What are academic accommodations?
Academic accommodations are provided when students experience disability-related barriers that prohibit demonstration of their knowledge and skills. Accommodations are provided to level the playing field upon which students can establish their success.
It is conceivable that a student has a disability and does not require accommodation when there are no specific disability-related barriers. For example, if a student in a wheelchair has access to classroom and washroom and can listen and take notes in the classroom, he may not require an academic accommodation.
Definition and determination
Accommodation is the process by which suitable arrangements are made for people with disabilities. An accommodation is any change that enables students with disabilities to participate equally in the environment and activities of either a particular class or university life in general. This includes making changes to course delivery, assessment methods, the types of resources provided, and physical access to a class. It involves removing barriers of all kinds, including physical or architectural barriers, information or communication barriers, barriers caused by attitudes, and policies or practices that create barriers.
Accommodations are determined based on available information regarding your functional limitations and their impact on your academic work, as applied to the academic demands of your program, that is provided by:
- You, in dialogue with your Accessibility Advisor
- Your healthcare practitioner
- Provincial best practices
Have a discussion with your Accessibility Advisor if you feel that your accommodations aren’t working.
Accessible classrooms and ergonomic furniture
You can view photos of most classrooms on campus. You will need to know the building and classroom number to search for it.
Classes held at St. Michael’s College, Trinity College and Victoria College are not included in the above search option – contact your Accessibility Advisor for more information.
If the classroom is not accessible, contact your Accessibility Advisor.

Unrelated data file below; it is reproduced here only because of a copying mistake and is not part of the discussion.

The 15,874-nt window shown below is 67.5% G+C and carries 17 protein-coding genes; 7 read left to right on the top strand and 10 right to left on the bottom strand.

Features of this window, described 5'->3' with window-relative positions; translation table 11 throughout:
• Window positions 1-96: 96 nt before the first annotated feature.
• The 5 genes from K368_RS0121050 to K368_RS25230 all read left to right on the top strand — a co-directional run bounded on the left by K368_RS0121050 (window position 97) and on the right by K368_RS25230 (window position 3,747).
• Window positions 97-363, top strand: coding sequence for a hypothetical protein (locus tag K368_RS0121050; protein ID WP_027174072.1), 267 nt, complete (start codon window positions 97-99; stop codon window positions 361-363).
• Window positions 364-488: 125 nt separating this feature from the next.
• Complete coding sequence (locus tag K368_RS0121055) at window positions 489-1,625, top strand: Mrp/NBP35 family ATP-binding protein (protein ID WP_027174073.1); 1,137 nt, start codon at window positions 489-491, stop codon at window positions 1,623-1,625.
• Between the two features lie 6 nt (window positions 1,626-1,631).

Ergonomic or adaptive furniture in the classroom
Adjustable chairs and tables are available for use in some classrooms.
This accommodation must be approved by your Accessibility Advisor.
Alternate format for textbooks and course packs
For students that require alternate formats in order to access their course material, textbooks and course packs can be provided in alternate formats such as braille, DAISY recordings and e-text files (to be used with Kurzweil software).This service is provided in collaboration with Access Services, a department of Robarts Library.
How to access alternate formats
- Meet with your Accessibility Advisor and sign the contract
- Contact Access Services to schedule an appointment: 416-978-1957 | firstname.lastname@example.org | Room 1008, 1st floor, Robarts Library
A cue sheet is intended to provide information to trigger the answer to a question. It is not intended to provide you with the answer.
Cue sheets should not contain a synopsis of course material, but rather definitions and formulas that would enable you to solve the problem.
There are specific documentation requirements and important instructions for both professors and students regarding cue sheets. See the documents section.
Reduced course load
Many students reduce their course load as a way to cope with the demands of their academic programs. This accommodation is frequently recommended by Accessibility Advisor.
Volunteer note taking
Once your Accessibility Advisor approves you for volunteer note-taking, you can sign up for the service. The volunteer note-taking service will ask your professor to make an announcement to the class. Reminding your professor to make the announcement can be helpful.